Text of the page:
Applying these principles, we conclude that Judge Murray’s factual findings are fully supported by the record and, in light of those facts, her legal conclusions are unassailable.
In so ruling, we reject defendants’ contention that the Division violated the ICWA. The ICWA was enacted to preserve Native American families; it limits a court’s ability to remove Native American children from their families. N.J. Div. of Child Prot. & Permanency v. K.T.D., 439 N.J. Super. 363, 368-69 (App. Div. 2015). The ICWA applies only to children who are members of, or eligible for, membership in a federally recognized Indian tribe. 25 U.S.C.A. § 1903. In any termination of parental rights proceeding, if the court knows or has reason to know that a child may be Native American, then the child’s tribe must be notified. K.T.D., 439 N.J. Super. at 369. If the child’s tribe cannot be identified, then notice must be provided to the Bureau of Indian Affairs (BIA) that a guardianship proceeding is pending. Ibid. The purpose of the notice requirement is to provide the tribe with the opportunity to determine if the child in question is an “Indian child” as defined by the ICWA. Id. at 369.1 A judgment that terminates parental rights can be set aside if notice was not given to the tribe or to the BIA. Id. at 373-74.
In June 2017, K.L.B.’s grandmother, D.T., told the Division that she had Native American heritage, namely, a connection to the Cherokee and Apache tribes. C.J. did not claim knowledge of any Native American ancestry, and stated that his mother was born in Trinidad.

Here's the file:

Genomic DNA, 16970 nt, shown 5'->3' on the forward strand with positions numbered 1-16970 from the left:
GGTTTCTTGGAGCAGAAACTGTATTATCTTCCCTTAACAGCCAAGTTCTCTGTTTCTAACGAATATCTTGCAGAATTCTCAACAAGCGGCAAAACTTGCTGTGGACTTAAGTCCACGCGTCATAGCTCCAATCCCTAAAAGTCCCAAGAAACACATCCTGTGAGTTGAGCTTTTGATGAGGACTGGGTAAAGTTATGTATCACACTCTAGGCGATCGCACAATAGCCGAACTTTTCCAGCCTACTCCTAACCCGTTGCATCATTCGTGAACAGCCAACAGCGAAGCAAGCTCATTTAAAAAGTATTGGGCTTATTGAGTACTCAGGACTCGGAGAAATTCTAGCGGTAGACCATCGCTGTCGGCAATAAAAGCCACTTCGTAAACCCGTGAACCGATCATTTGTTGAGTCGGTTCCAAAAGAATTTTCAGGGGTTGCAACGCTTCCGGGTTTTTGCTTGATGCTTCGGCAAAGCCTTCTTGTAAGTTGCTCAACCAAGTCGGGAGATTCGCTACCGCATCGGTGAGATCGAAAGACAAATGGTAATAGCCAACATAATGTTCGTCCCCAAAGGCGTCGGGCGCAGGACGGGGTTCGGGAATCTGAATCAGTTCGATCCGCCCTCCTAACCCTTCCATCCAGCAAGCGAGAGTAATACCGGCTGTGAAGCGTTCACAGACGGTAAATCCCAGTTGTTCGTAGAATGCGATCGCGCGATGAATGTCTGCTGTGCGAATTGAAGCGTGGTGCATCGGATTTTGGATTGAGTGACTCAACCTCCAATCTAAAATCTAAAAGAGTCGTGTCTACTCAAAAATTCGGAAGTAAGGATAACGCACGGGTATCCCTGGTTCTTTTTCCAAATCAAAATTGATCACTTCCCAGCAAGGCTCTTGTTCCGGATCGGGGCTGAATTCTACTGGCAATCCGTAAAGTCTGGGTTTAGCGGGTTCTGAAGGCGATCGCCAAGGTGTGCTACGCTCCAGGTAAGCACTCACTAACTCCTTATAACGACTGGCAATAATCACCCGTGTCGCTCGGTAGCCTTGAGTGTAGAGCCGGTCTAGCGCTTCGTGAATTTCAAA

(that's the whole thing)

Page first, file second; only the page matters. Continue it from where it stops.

After both parents raised the issue of compliance with the ICWA in their appellate briefs, we temporarily remanded the matter to the Family Part so that it could conduct a hearing on the question of whether the ICWA applied to either of defendants’ children. In preparation for the hearing, the Division sent written notices to the BIA and a number of individual tribes, including the Cherokee Nation of Oklahoma, the Eastern Band of Cherokee Indians, the Mescalero Apache Tribe, the Tonto Apache Tribe, the Jicarilla Apache Nation, and the White Mountain Apache Tribe. These tribes advised the Division that neither defendants nor their children were members of their groups.2
Under these circumstances, the Family Part found on remand that the Division complied with the requirements of the ICWA and that defendants failed to establish that either X.J. or F.A.L.J. were “Indian children” within the intendment of the ICWA. We discern no basis for disturbing this reasoned determination, which is clearly based on sufficient credible evidence in the record. M.M., 189 N.J. at 279.
An “Indian child” is any unmarried person under age eighteen who is either: a member of a Native American tribe, or is eligible for membership in a Native American tribe and is the biological child of a tribe member. K.T.D., 439 N.J. Super. at 370.
The Division sent notices to three additional tribes, the Yaqui Apache Nation, the San Carlos Apache Tribe, and the United TOA Band of the Cherokee Indians. These tribes did not respond to the notices.